They left the Palme D’or winner out of contention last year, but history will be different this time out with a film that has tremendous upside and universal appeal. Laurent Cantet’s The Class should be ahead of the 67 film class since it touches upon a reality that is not unique to one part of the globe and it does it in a fashion that is intimate, and strikingly does so a realism that simply bolts the viewer down to their seat and makes them wanting to continue for one more school year.



Kazakhstan saw Sergei Bodrov’s Mongol grab a top 5 spot last year, but this year, if I had to put money on it, the Best Foreign picture of the year would go to a miracle of a film, one that has collected trophy and top film prizes from more than a dozen film festivals since it won the Un Certain Regard prize at Cannes. Sergey DvortsevoyTulpan is a little bit more conventional when compared to the previous three that I’ve mentioned, but once again – a generous dose of realism, the simplified narrative, all encompassing spatial value and the heartfelt humor will please the segment of viewers that are thirty-five an up.

Here is the complete list of nominations:…           

Afghanistan, “Opium War,” Siddiq Barmak
Albania, “The Sorrow of Mrs. Schneider,” Piro Milkani and Eno Milkani
Algeria, “Masquerades,” Lyes Salem
Argentina, “Lion’s Den,” Pablo Trapero
Austria, “Revanche,” Gotz Spielmann
Azerbaijan, “Fortress,” Shamil Nacafzada
Bangladesh, “Aha!,” Enamul Karim Nirjhar
Belgium, “Eldorado,” Bouli Lanners
Bosnia and Herzegovina, “Snow,” Aida Begic
Brazil, “Last Stop 174,” Bruno Barreto
Bulgaria, “Zift,” Javor Gardev
Canada, “The Necessities of Life,” Benoit Pilon
Chile, “Tony Manero,” Pablo Larrain
China, “Dream Weavers,” Jun Gu
Colombia, “Dog Eat Dog,” Carlos Moreno
Croatia, “No One’s Son,” Arsen Anton Ostojic
Czech Republic, “The Karamazovs,” Petr Zelenka
Denmark, “Worlds Apart,” Niels Arden Oplev
Egypt, “The Island,” Sherif Arafa
Estonia, “I Was Here,” Rene Vilbre
Finland, “The Home of Dark Butterflies,” Dome Karukoski
France, “The Class,” Laurent Cantet
Georgia, “Mediator,” Dito Tsintsadze
Germany, “The Baader Meinhof Complex,” Uli Edel
Greece, “Correction,” Thanos Anastopoulos
Hong Kong, “Painted Skin,” Gordon Chan
Hungary, “Iska’s Journey,” Csaba Bollok
Iceland, “White Night Wedding,” Baltasar Kormakur
India, “Taare Zameen Par,” Aamir Khan
Iran, “The Song of Sparrows,” Majid Majidi
Israel, “Waltz With Bashir,” Ari Folman
Italy, “Gomorra,” Matteo Garrone
Japan, “Departures,” Yojiro Takita
Jordan, “Captain Abu Raed,” Amin Matalqa
Kazakhstan, “Tulpan,” Sergey Dvortsevoy
Kyrgyzstan, “Heavens Blue,” Marie Jaoul de Poncheville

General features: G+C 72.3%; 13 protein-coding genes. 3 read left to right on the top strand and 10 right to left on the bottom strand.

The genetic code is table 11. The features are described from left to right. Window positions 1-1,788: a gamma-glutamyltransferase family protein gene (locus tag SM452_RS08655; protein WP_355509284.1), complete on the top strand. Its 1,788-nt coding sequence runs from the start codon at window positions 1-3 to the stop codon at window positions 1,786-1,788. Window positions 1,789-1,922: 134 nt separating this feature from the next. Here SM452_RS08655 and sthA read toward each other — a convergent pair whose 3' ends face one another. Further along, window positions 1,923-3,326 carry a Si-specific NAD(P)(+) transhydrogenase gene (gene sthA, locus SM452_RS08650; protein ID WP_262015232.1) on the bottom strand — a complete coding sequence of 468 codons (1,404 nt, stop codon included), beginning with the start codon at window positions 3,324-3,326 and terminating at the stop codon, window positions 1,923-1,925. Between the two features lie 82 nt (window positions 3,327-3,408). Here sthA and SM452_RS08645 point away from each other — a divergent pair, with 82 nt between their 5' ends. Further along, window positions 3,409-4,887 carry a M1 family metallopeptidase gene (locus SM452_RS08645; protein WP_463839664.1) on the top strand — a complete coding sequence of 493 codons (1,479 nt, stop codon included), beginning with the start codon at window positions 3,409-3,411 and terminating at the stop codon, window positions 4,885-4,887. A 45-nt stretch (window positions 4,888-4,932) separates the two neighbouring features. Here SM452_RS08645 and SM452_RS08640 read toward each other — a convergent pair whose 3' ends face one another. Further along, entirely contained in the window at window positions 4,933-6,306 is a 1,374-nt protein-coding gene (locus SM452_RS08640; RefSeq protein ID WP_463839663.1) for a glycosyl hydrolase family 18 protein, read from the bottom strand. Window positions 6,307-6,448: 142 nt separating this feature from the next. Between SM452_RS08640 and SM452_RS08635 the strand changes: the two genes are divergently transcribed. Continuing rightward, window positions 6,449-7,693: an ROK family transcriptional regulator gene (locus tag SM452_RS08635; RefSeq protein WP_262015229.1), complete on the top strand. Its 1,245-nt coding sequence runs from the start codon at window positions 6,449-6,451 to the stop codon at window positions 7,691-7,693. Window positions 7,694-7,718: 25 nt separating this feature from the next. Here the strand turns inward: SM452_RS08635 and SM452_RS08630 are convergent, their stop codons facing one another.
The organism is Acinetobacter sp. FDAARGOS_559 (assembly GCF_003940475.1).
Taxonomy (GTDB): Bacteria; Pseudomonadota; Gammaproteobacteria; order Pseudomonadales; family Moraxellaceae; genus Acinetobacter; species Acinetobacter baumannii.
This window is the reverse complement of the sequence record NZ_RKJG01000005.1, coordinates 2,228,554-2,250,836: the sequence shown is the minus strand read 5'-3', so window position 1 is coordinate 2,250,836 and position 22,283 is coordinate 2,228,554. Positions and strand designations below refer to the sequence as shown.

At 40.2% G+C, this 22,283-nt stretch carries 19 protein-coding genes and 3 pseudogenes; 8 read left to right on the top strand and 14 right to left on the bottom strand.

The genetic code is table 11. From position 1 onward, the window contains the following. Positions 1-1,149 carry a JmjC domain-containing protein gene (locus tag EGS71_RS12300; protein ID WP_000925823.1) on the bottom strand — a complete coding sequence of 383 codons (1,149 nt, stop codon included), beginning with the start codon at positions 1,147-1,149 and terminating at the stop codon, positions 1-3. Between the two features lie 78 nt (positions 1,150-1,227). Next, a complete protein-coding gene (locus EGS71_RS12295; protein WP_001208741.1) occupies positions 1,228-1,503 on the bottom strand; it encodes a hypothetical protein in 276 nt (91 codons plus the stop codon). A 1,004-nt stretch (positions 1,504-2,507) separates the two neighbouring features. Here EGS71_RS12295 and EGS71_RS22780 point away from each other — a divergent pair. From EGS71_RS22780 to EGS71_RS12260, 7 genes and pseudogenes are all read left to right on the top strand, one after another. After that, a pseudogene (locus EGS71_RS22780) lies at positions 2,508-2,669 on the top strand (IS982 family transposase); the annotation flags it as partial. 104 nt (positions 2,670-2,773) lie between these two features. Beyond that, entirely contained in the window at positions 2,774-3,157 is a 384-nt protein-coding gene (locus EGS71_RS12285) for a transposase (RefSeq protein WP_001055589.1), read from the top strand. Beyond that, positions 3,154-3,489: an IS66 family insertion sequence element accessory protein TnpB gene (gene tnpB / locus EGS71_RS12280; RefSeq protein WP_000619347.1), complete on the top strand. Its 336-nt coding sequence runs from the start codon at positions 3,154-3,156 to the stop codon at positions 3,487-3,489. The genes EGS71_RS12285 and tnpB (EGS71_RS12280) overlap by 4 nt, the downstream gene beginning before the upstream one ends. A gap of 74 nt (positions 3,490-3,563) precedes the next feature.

Latvia, “Defenders of Riga,” Aigars Grauba
Lebanon, “Under the Bombs,” Philippe Aractingi
Lithuania, “Loss,” Maris Martinsons,
Luxembourg, “Nuits d’Arabie,” Paul Kieffer
Macedonia, “I’m From Titov Veles,” Teona Strugar Mitevska
Mexico, “Tear This Heart Out,” Roberto Sneider
Morocco, “Goodbye Mothers,” Mohamed Ismail
The Netherlands, “Dunya & Desie,” Dana Nechushtan
Norway, “O’Horten,” Bent Hamer
Palestine, “Salt of This Sea” Annemarie Jacir
Philippines, “Ploning,” Dante Nico Garcia
Poland, “Tricks,” Andrzej Jakimowski
Portugal, “Our Beloved Month of August,” Miguel Gomes
Romania, “The Rest Is Silence,” Nae Caranfil
Russia, “Mermaid,” Anna Melikyan
Serbia, “The Tour,” Goran Markovic
Singapore, “My Magic,” Eric Khoo
Slovakia, “Blind Loves,” Juraj Lehotsky
Slovenia, “Rooster’s Breakfast,” Marko Nabersnik
South Africa, “Jerusalema,” Ralph Ziman, director;
South Korea, “Crossing,” Tae-kyun Kim
Spain, “The Blind Sunflowers,” Jose Luis Cuerda
Sweden, “Everlasting Moments,” Jan Troell
Switzerland, “The Friend,” Micha Lewinsky
Taiwan, “Cape No. 7,” Te-Sheng Wei
Thailand, “Love of Siam,” Chookiat Sakveerakul
Turkey, “3 Monkeys,” Nuri Bilge Ceylan
Ukraine, “Illusion of Fear,” Aleksandr Kiriyenko
U.K., “Hope Eternal,” Karl Francis
Uruguay, “Kill Them All,” Esteban Schroeder
Venezuela, “The Color of Fame,” Alejandro Bellame Palacios


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Eric Lavallée is the founder, CEO, editor-in-chief, film journalist and critic at (founded in 2000). Eric is a regular at Sundance, Cannes and TIFF. He has a BFA in Film Studies at the Mel Hoppenheim School of Cinema. In 2013 he served as a Narrative Competition Jury Member at the SXSW Film Festival. He was an associate producer on Mark Jackson's This Teacher (2018 LA Film Festival, 2018 BFI London). In 2022 he served as a New Flesh Comp for Best First Feature at the 2022 Fantasia Intl. Film Festival. Current top films for 2022 include Tár (Todd Field), All That Breathes (Shaunak Sen), Aftersun (Charlotte Wells).